Labour have moved swiftly to reinstate their former iron grip on Reading Transport Limited which has to be bad news for Reading. Their last controlling era resulted in the ethanol bus fiasco, which was forced on the company for a few pictures on Labour's election leaflets and nearly had catastrophic consequences.
Thanks to the Greens, the current board make-up is a politically unbalanced Labour: 3; Trades Unions: 1; Conservative 2; Business Appointees; 2. With David Sutton in the chair this gives Labour complete control and with Tony Page no-doubt planning to resurrect his role as a shadow director there are good grounds for concern over political interference in the company's future operations.
Labour also closed the Station Hill approach which meant that the long standing ambition of Reading Transport Board for a fully integrated interchange was nobbled before it could get off the ground. The long term effects on the company are yet to be known.
I have to say that I've enjoyed my time as a director of Reading Transport Limited. James Freeman is an excellent Chief Executive for tough times and I thank him for his open mind to new ideas. There is a good team at Great Knollys Street and I give a big thanks to all the staff who made me welcome.
I think I made a difference. At my very first board meeting I brought up the issue of the effect of that flat fares had on the inner town area and was met with a ferocious attack from one Tony Page, who at that time was double-dipping as a director and lead councillor for Transport. Data from the transport department was showing that residents in Battle ward were driving their cars to work whilst those in Tilehurst were using the bus! His position was clearly untenable but he couldn't help but puff himself up and rail against the temerity of someone having a new idea that wasn't his.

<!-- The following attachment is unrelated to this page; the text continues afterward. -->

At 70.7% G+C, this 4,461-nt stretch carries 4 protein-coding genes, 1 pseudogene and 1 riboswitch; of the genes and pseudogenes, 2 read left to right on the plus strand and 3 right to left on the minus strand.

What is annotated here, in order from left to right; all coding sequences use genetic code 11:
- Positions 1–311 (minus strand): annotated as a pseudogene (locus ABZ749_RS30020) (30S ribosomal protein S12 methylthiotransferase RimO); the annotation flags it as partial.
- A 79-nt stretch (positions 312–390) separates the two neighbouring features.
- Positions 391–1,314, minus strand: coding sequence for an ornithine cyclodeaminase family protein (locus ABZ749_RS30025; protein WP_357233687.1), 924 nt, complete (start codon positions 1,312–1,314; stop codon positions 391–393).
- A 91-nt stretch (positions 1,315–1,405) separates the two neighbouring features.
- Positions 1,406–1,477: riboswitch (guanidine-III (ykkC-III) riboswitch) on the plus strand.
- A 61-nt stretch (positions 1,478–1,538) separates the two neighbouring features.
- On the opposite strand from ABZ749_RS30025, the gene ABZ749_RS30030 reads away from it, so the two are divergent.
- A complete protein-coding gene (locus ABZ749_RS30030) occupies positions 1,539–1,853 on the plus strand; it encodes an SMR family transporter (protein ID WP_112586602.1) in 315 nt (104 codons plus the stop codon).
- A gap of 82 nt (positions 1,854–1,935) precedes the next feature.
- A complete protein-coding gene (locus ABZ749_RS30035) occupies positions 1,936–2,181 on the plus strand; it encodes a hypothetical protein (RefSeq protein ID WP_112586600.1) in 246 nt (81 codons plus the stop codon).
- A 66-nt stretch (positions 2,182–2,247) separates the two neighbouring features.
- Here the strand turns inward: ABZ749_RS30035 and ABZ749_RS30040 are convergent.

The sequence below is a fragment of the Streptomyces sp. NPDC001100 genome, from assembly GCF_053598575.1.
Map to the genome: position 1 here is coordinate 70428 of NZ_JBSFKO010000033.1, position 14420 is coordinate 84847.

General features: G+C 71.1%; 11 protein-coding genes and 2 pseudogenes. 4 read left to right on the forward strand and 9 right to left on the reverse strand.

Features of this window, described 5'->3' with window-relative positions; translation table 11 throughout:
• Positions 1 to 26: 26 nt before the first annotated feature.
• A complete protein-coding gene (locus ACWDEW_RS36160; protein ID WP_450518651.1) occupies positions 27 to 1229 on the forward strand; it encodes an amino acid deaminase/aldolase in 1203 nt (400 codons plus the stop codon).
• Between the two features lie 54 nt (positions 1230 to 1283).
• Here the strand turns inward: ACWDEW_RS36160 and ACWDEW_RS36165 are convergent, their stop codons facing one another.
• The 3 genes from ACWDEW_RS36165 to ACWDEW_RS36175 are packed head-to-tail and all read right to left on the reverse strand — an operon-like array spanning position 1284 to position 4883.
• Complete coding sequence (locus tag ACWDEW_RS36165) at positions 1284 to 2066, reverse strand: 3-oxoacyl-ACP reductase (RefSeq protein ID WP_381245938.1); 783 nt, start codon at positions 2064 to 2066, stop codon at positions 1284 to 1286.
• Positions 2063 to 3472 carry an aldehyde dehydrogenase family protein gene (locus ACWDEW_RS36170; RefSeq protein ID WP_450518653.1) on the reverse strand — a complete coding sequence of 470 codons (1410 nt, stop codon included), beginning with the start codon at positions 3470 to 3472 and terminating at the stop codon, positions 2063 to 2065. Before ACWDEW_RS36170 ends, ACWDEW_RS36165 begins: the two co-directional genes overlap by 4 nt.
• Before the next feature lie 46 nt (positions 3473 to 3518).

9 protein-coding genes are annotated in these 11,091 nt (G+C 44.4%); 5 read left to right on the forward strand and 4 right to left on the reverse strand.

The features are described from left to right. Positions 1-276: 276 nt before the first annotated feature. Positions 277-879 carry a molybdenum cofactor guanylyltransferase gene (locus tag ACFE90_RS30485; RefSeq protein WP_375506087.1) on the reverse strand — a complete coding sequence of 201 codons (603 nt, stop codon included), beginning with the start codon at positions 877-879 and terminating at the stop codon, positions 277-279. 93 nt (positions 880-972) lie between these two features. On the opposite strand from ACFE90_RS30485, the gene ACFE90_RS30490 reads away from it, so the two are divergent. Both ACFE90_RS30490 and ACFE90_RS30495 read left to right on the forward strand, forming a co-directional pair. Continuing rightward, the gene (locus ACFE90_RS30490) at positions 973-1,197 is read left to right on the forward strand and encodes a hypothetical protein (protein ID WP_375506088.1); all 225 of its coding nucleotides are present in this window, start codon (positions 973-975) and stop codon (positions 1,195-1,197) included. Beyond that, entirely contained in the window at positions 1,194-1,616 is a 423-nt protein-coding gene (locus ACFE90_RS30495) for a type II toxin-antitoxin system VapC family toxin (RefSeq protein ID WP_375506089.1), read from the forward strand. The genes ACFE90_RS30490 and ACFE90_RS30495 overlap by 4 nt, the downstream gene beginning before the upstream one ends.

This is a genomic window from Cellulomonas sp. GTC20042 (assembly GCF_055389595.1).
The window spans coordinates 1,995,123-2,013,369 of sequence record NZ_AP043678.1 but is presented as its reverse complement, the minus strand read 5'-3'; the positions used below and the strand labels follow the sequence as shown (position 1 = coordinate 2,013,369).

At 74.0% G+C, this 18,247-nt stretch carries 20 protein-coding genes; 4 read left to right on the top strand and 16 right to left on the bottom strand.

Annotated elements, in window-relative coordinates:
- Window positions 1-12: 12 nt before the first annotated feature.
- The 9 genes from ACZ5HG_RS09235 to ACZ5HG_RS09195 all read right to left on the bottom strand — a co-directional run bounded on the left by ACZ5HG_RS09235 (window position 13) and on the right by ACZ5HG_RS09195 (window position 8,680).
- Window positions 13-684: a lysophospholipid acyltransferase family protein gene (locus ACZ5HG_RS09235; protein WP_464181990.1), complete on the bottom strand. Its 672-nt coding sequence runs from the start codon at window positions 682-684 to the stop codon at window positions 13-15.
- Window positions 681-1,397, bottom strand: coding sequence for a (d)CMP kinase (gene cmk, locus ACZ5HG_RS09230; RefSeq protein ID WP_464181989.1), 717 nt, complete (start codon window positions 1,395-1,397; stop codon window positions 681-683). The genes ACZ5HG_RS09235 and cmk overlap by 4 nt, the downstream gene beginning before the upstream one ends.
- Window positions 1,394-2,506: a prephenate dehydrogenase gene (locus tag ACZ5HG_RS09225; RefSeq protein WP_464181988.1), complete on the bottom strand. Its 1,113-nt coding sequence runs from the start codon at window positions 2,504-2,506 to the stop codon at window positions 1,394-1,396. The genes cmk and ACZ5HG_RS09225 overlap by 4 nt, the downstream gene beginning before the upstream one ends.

Three years later, an inner zone in the guise of the '£1 to Town' fares is being rolled out across the network and my idea for a discount irregular user card became the EasySaver 10. I also trialled using Twitter during the 2009 snow problems as a method of customer communication and was pleased to be successful in getting it adopted as a standard customer service tool. I still get a "I did that" feeling when I see the buses go past with their @reading_buses twitter feed adverts!
I shall have to check carefully as an ex-director what I am now able to say about previous episodes as my main concern would be to protect the reputation of the company but Labour control of the board does not bode well given their previous interference.
I also wonder whether Trish Thomas will be trousering the £6,000 that the company normally pays to non-executive directors who are not councillors. I've been told that Mike Townend will not be claiming it so a statement that Labour are not using directorships to financially reward yet more of their former councillors with company cash would be welcome.